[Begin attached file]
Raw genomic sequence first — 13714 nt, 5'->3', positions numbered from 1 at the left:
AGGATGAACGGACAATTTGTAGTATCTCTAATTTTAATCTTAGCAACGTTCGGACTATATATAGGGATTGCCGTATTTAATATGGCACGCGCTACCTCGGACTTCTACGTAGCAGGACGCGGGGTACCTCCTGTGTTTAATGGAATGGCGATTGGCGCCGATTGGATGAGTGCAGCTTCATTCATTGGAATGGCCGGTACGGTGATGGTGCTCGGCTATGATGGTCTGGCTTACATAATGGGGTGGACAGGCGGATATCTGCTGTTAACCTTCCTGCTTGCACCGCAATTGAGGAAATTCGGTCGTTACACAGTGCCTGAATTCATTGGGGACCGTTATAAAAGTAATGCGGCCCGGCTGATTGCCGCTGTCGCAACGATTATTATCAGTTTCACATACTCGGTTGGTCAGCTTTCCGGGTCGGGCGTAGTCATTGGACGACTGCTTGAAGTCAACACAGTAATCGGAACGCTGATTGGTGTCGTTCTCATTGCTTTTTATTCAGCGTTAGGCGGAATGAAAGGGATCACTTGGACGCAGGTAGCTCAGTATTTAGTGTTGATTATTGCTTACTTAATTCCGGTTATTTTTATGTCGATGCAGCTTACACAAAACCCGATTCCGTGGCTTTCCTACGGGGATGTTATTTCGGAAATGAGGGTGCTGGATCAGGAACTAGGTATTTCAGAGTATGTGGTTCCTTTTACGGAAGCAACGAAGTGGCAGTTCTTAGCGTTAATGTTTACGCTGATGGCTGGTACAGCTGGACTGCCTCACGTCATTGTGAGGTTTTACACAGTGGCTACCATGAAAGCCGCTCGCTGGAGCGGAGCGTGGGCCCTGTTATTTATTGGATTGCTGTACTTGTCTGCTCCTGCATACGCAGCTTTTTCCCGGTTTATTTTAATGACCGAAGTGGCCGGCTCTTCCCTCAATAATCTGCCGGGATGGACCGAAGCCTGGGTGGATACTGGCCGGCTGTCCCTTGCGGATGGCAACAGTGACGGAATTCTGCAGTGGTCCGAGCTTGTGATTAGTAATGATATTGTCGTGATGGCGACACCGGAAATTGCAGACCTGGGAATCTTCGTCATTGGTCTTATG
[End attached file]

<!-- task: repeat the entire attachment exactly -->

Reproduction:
Raw genomic sequence first — 13714 nt, 5'->3', positions numbered from 1 at the left:
AGGATGAACGGACAATTTGTAGTATCTCTAATTTTAATCTTAGCAACGTTCGGACTATATATAGGGATTGCCGTATTTAATATGGCACGCGCTACCTCGGACTTCTACGTAGCAGGACGCGGGGTACCTCCTGTGTTTAATGGAATGGCGATTGGCGCCGATTGGATGAGTGCAGCTTCATTCATTGGAATGGCCGGTACGGTGATGGTGCTCGGCTATGATGGTCTGGCTTACATAATGGGGTGGACAGGCGGATATCTGCTGTTAACCTTCCTGCTTGCACCGCAATTGAGGAAATTCGGTCGTTACACAGTGCCTGAATTCATTGGGGACCGTTATAAAAGTAATGCGGCCCGGCTGATTGCCGCTGTCGCAACGATTATTATCAGTTTCACATACTCGGTTGGTCAGCTTTCCGGGTCGGGCGTAGTCATTGGACGACTGCTTGAAGTCAACACAGTAATCGGAACGCTGATTGGTGTCGTTCTCATTGCTTTTTATTCAGCGTTAGGCGGAATGAAAGGGATCACTTGGACGCAGGTAGCTCAGTATTTAGTGTTGATTATTGCTTACTTAATTCCGGTTATTTTTATGTCGATGCAGCTTACACAAAACCCGATTCCGTGGCTTTCCTACGGGGATGTTATTTCGGAAATGAGGGTGCTGGATCAGGAACTAGGTATTTCAGAGTATGTGGTTCCTTTTACGGAAGCAACGAAGTGGCAGTTCTTAGCGTTAATGTTTACGCTGATGGCTGGTACAGCTGGACTGCCTCACGTCATTGTGAGGTTTTACACAGTGGCTACCATGAAAGCCGCTCGCTGGAGCGGAGCGTGGGCCCTGTTATTTATTGGATTGCTGTACTTGTCTGCTCCTGCATACGCAGCTTTTTCCCGGTTTATTTTAATGACCGAAGTGGCCGGCTCTTCCCTCAATAATCTGCCGGGATGGACCGAAGCCTGGGTGGATACTGGCCGGCTGTCCCTTGCGGATGGCAACAGTGACGGAATTCTGCAGTGGTCCGAGCTTGTGATTAGTAATGATATTGTCGTGATGGCGACACCGGAAATTGCAGACCTGGGAATCTTCGTCATTGGTCTTATG